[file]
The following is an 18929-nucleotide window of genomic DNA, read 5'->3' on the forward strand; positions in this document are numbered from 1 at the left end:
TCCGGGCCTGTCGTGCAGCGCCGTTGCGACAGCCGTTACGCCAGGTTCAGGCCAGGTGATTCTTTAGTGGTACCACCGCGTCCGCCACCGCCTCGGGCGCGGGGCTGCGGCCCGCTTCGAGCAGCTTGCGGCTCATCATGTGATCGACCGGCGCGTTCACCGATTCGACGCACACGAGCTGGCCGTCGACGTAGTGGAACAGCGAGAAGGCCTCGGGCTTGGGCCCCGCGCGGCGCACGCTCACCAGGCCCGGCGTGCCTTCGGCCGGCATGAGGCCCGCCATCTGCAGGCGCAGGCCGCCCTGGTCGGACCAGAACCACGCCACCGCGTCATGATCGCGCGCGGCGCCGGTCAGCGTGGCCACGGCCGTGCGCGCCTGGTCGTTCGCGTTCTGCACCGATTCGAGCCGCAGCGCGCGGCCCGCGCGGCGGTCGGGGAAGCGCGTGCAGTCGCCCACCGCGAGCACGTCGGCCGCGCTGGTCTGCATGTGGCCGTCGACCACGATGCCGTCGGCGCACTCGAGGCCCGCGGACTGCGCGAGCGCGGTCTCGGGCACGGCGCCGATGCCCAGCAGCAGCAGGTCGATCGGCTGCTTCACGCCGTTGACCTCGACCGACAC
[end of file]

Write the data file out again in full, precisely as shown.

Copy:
The following is an 18929-nucleotide window of genomic DNA, read 5'->3' on the forward strand; positions in this document are numbered from 1 at the left end:
TCCGGGCCTGTCGTGCAGCGCCGTTGCGACAGCCGTTACGCCAGGTTCAGGCCAGGTGATTCTTTAGTGGTACCACCGCGTCCGCCACCGCCTCGGGCGCGGGGCTGCGGCCCGCTTCGAGCAGCTTGCGGCTCATCATGTGATCGACCGGCGCGTTCACCGATTCGACGCACACGAGCTGGCCGTCGACGTAGTGGAACAGCGAGAAGGCCTCGGGCTTGGGCCCCGCGCGGCGCACGCTCACCAGGCCCGGCGTGCCTTCGGCCGGCATGAGGCCCGCCATCTGCAGGCGCAGGCCGCCCTGGTCGGACCAGAACCACGCCACCGCGTCATGATCGCGCGCGGCGCCGGTCAGCGTGGCCACGGCCGTGCGCGCCTGGTCGTTCGCGTTCTGCACCGATTCGAGCCGCAGCGCGCGGCCCGCGCGGCGGTCGGGGAAGCGCGTGCAGTCGCCCACCGCGAGCACGTCGGCCGCGCTGGTCTGCATGTGGCCGTCGACCACGATGCCGTCGGCGCACTCGAGGCCCGCGGACTGCGCGAGCGCGGTCTCGGGCACGGCGCCGATGCCCAGCAGCAGCAGGTCGATCGGCTGCTTCACGCCGTTGACCTCGACCGACAC